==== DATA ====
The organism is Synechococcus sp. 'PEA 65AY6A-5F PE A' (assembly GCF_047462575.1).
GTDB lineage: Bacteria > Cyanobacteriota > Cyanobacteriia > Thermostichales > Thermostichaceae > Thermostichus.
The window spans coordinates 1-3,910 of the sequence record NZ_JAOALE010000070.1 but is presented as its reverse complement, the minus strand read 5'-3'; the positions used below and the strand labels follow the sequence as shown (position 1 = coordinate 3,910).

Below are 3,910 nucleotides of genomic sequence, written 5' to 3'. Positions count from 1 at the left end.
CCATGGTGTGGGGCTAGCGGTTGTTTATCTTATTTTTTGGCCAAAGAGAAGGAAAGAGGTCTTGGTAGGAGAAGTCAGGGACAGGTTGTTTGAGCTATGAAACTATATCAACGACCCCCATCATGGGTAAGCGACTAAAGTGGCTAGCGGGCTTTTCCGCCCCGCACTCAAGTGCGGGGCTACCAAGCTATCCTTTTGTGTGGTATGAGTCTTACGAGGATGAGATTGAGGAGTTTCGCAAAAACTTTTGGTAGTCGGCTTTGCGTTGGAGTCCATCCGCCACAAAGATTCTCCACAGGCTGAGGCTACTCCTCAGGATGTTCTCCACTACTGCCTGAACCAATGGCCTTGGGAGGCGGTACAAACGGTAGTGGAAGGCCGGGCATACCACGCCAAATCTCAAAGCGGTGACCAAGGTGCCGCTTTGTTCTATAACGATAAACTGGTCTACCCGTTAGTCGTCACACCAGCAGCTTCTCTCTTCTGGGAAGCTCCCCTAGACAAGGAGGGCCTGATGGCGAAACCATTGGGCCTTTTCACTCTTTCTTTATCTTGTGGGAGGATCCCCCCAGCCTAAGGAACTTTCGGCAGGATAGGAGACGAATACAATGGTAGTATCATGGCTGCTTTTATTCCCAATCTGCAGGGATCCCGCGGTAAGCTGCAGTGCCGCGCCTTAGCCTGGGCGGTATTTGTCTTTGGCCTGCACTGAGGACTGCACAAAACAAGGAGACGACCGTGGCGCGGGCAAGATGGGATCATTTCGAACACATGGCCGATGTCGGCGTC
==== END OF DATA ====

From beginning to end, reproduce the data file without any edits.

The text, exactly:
The organism is Synechococcus sp. 'PEA 65AY6A-5F PE A' (assembly GCF_047462575.1).
GTDB lineage: Bacteria > Cyanobacteriota > Cyanobacteriia > Thermostichales > Thermostichaceae > Thermostichus.
The window spans coordinates 1-3,910 of the sequence record NZ_JAOALE010000070.1 but is presented as its reverse complement, the minus strand read 5'-3'; the positions used below and the strand labels follow the sequence as shown (position 1 = coordinate 3,910).

Below are 3,910 nucleotides of genomic sequence, written 5' to 3'. Positions count from 1 at the left end.
CCATGGTGTGGGGCTAGCGGTTGTTTATCTTATTTTTTGGCCAAAGAGAAGGAAAGAGGTCTTGGTAGGAGAAGTCAGGGACAGGTTGTTTGAGCTATGAAACTATATCAACGACCCCCATCATGGGTAAGCGACTAAAGTGGCTAGCGGGCTTTTCCGCCCCGCACTCAAGTGCGGGGCTACCAAGCTATCCTTTTGTGTGGTATGAGTCTTACGAGGATGAGATTGAGGAGTTTCGCAAAAACTTTTGGTAGTCGGCTTTGCGTTGGAGTCCATCCGCCACAAAGATTCTCCACAGGCTGAGGCTACTCCTCAGGATGTTCTCCACTACTGCCTGAACCAATGGCCTTGGGAGGCGGTACAAACGGTAGTGGAAGGCCGGGCATACCACGCCAAATCTCAAAGCGGTGACCAAGGTGCCGCTTTGTTCTATAACGATAAACTGGTCTACCCGTTAGTCGTCACACCAGCAGCTTCTCTCTTCTGGGAAGCTCCCCTAGACAAGGAGGGCCTGATGGCGAAACCATTGGGCCTTTTCACTCTTTCTTTATCTTGTGGGAGGATCCCCCCAGCCTAAGGAACTTTCGGCAGGATAGGAGACGAATACAATGGTAGTATCATGGCTGCTTTTATTCCCAATCTGCAGGGATCCCGCGGTAAGCTGCAGTGCCGCGCCTTAGCCTGGGCGGTATTTGTCTTTGGCCTGCACTGAGGACTGCACAAAACAAGGAGACGACCGTGGCGCGGGCAAGATGGGATCATTTCGAACACATGGCCGATGTCGGCGTC